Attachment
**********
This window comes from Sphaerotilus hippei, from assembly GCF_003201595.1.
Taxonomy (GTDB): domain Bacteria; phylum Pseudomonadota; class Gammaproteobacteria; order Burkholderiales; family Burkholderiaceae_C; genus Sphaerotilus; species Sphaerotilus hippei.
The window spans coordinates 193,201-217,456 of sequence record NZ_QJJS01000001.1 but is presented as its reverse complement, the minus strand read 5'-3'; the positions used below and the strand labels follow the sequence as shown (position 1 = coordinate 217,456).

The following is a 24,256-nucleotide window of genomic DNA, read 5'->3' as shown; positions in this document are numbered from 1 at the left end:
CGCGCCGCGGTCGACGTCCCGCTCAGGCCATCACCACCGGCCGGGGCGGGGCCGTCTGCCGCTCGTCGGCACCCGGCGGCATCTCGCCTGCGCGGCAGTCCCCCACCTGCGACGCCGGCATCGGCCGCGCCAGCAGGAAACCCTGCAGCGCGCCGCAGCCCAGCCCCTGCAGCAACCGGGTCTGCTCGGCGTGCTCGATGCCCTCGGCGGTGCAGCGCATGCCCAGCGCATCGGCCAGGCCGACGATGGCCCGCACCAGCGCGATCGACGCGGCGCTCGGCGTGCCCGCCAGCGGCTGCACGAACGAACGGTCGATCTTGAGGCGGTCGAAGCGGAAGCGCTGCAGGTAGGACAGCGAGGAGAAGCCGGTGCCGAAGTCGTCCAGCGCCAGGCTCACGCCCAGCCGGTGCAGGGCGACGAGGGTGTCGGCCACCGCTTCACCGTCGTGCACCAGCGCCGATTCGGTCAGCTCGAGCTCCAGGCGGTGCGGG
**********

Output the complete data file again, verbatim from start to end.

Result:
This window comes from Sphaerotilus hippei, from assembly GCF_003201595.1.
Taxonomy (GTDB): domain Bacteria; phylum Pseudomonadota; class Gammaproteobacteria; order Burkholderiales; family Burkholderiaceae_C; genus Sphaerotilus; species Sphaerotilus hippei.
The window spans coordinates 193,201-217,456 of sequence record NZ_QJJS01000001.1 but is presented as its reverse complement, the minus strand read 5'-3'; the positions used below and the strand labels follow the sequence as shown (position 1 = coordinate 217,456).

The following is a 24,256-nucleotide window of genomic DNA, read 5'->3' as shown; positions in this document are numbered from 1 at the left end:
CGCGCCGCGGTCGACGTCCCGCTCAGGCCATCACCACCGGCCGGGGCGGGGCCGTCTGCCGCTCGTCGGCACCCGGCGGCATCTCGCCTGCGCGGCAGTCCCCCACCTGCGACGCCGGCATCGGCCGCGCCAGCAGGAAACCCTGCAGCGCGCCGCAGCCCAGCCCCTGCAGCAACCGGGTCTGCTCGGCGTGCTCGATGCCCTCGGCGGTGCAGCGCATGCCCAGCGCATCGGCCAGGCCGACGATGGCCCGCACCAGCGCGATCGACGCGGCGCTCGGCGTGCCCGCCAGCGGCTGCACGAACGAACGGTCGATCTTGAGGCGGTCGAAGCGGAAGCGCTGCAGGTAGGACAGCGAGGAGAAGCCGGTGCCGAAGTCGTCCAGCGCCAGGCTCACGCCCAGCCGGTGCAGGGCGACGAGGGTGTCGGCCACCGCTTCACCGTCGTGCACCAGCGCCGATTCGGTCAGCTCGAGCTCCAGGCGGTGCGGG